Preface of Textbook
About the Textbook
About the Authors
Book Website at McGraw-Hill
DVD Contents
Stanford 1e Book Website
McGraw-Hill 1e Book Website
Book Contents
Table of Contents
Venture Opportunity, Concept and Strategy
Venture Formation and Planning
Functional Planning of the Venture
Financing and Building the Venture
  Business Plans (App. A)
  Case Studies (App. B)
Online Sources (App. C)
Sample Syllabus
Course Overview
Calendar of Sessions
Entrepreneurial Perspective
Idea or Opportunity
Gathering Resources
Managing Ventures
Entrepreneurship and You
Additional Resources
Schools Using This Textbook
Authors Blog

Combining business with breakthrough advancements in science and engineering, Technology Ventures was the first to examine the global phenomenon coined “technology entrepreneurship.” Dorf and Byers use an action-oriented approach by way of examples, exercises, and lists to integrate the most valuable entrepreneurship and technology management theories from some of the world’s leading scholars, educators, and authors.

Now in its second edition, Technology Ventures includes the latest in compelling academic theories and practitioner insights in entrepreneurship. Upgraded examples and exercises, together with a new “venture challenge” business plan exercise found at the end of each chapter, and two new full-length cases added to the appendix, place even more emphasis on technology ventures worldwide. 

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Second Edition Features and Improvements:

The book is organized in a modular format to allow for both systematic learning and random access of the material to suit the needs of any reader seeking to learn how to grow successful technology ventures. Readers focused on business plan development should consider placing a higher priority on Chapter 7 and others such as Chapter 18. Regardless of the immediate learning goals, the book is a handy reference and companion tool for future use. We deploy the following wide variety of methods and features to achieve this goal, and we welcome feedback and comments.

  • Preview—Each chapter opens with a key question and outlines its content and objectives.
  • Principles—A set of twenty fundamental principles are developed and defined throughout the book. They are listed in the inside front cover for as well.
  • Examples—Cutting-edge technology examples of the concepts are provided in a shaded box format. Information technology is chosen for many examples because students are familiar with its products and services.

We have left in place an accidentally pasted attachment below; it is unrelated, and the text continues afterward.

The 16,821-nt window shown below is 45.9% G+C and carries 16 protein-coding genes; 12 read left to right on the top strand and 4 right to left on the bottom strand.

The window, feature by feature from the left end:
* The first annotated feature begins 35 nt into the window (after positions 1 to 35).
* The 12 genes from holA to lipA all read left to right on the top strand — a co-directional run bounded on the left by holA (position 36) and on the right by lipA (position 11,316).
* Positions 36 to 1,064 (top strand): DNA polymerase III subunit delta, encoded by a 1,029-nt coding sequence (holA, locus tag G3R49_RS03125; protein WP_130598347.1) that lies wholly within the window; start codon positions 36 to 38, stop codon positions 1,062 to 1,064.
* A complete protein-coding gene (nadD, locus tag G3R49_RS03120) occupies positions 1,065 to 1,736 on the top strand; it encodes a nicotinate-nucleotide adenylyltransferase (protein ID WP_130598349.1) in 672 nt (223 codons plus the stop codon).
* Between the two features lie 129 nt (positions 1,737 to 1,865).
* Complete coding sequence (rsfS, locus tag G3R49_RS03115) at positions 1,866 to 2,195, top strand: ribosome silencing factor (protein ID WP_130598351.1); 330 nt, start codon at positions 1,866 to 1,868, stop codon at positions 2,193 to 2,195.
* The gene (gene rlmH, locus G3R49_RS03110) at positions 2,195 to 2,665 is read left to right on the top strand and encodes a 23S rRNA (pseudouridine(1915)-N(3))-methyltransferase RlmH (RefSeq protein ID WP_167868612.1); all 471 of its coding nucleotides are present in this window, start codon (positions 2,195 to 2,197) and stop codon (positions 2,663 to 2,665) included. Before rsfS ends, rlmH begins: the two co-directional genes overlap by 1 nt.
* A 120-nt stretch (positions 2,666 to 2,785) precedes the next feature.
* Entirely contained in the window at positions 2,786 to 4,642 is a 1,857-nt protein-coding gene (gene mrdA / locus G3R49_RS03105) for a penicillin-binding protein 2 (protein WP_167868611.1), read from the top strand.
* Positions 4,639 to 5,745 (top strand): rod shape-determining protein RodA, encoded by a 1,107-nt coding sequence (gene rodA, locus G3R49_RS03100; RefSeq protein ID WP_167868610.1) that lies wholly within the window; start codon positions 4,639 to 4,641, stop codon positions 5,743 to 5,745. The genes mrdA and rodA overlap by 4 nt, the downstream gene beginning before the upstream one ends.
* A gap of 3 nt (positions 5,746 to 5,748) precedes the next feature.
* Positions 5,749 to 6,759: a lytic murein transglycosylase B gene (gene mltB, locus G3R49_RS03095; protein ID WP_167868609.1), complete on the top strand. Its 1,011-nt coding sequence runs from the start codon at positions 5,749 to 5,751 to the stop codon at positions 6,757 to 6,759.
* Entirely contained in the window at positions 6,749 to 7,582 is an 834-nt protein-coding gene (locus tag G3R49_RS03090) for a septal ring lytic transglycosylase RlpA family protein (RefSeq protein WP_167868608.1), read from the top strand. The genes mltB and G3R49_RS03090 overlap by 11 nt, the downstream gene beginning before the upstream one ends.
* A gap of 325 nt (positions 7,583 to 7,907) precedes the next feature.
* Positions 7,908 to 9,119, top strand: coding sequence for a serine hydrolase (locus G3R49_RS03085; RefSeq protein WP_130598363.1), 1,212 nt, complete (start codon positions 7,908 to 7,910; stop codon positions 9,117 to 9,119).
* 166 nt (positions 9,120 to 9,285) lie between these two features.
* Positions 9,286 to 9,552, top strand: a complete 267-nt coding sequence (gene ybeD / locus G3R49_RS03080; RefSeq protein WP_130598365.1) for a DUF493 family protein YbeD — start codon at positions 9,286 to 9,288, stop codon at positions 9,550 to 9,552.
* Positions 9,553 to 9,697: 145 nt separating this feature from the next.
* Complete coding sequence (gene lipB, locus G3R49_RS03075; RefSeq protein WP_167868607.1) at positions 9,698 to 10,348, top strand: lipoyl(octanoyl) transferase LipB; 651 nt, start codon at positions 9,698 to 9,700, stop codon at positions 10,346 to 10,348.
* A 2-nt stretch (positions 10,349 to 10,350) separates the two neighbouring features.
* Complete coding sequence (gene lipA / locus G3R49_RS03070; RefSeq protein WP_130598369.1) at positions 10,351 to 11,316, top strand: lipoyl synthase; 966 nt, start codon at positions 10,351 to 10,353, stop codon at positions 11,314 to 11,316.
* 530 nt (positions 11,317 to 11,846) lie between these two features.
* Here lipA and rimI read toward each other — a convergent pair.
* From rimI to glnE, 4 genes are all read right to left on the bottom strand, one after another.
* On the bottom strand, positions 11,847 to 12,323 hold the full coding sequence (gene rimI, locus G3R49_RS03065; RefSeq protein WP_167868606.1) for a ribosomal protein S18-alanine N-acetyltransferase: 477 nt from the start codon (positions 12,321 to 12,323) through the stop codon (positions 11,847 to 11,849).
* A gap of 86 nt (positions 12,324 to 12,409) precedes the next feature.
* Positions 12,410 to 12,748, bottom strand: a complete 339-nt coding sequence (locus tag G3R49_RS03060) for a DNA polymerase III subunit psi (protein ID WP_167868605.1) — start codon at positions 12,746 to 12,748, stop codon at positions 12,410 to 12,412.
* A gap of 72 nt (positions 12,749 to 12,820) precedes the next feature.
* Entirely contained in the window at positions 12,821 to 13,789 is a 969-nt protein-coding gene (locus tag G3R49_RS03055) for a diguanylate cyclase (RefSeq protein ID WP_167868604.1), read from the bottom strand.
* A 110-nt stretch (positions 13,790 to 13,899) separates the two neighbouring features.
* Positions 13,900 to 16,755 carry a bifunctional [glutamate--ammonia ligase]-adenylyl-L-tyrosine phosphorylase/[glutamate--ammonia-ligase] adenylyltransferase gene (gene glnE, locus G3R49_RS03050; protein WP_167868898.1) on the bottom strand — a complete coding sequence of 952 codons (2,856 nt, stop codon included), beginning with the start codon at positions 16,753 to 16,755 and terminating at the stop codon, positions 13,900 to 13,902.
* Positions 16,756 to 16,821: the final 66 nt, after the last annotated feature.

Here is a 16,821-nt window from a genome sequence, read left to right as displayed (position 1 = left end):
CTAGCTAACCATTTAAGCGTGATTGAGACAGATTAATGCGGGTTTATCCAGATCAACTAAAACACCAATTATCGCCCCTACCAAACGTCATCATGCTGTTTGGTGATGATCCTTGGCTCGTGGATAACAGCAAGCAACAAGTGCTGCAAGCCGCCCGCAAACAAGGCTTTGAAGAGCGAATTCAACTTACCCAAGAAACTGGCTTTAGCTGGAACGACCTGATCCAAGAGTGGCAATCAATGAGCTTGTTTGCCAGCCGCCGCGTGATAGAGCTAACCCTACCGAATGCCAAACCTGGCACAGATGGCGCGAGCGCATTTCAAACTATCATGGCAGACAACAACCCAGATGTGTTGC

• Exercises—Exercises are offered at the end of each chapter to test comprehension of the concepts. Sequential Exercise—A special exercise called the “venture challenge” guides readers through a chapter-by-chapter formation of a new enterprise.
  • Sequential Case—A case about an actual biotechnology firm, AgraQuest, runs from one chapter to the next.
  • Business Plans—Methods and tools for the development of a business plan are gathered into one special chapter, which includes a thoroughly annotated table of contents. Two complete business plans are also provided as samples in Appendix A.
  • Cases—Seven comprehensive cases are included in Appendix B. A mapping of how these cases relate to specific chapters in the book is provided in Table P1. Additional cases from Harvard and ECCH are recommended on the textbook’s websites.
  • References—References are indicated in a box format [Smith, 2001] and are listed as a complete set in the back of the book. This is followed by a list of entrepreneurship-related websites in Appendix C and a comprehensive glossary.
  • Chapter Sequence—The chapter sequence represents our best effort to organize the material in a format that can be used in various types of entrepreneurship courses. The chapters follow the four-part layout shown in Figure P1. Courses focused on creating business plans can reorder the chapters with emphasis on Chapter 7 among others.
  • DVD Media PackageA DVD of video segments is bundled with the book. Special icons throughout the chapters denote when to view comments from world-class entrepreneurs, investors, and teachers. More free videos clips and podcasts are available at Stanford’s Educators Corner website (see The contents of the DVD are listed on the edcorner web site.
  • Websites and Blog—Please visit websites for this book at both McGraw-Hill Higher Education and Stanford Technology Venture Program for supplemental information applicable to educators, students, and professionals. For example, a complete syllabus for an introductory course on technology entrepreneurship and a PowerPoint presentation for each chapter are provided for instructors. Visitors to either website can link to the book’s blog in order to interact with the authors and other readers.
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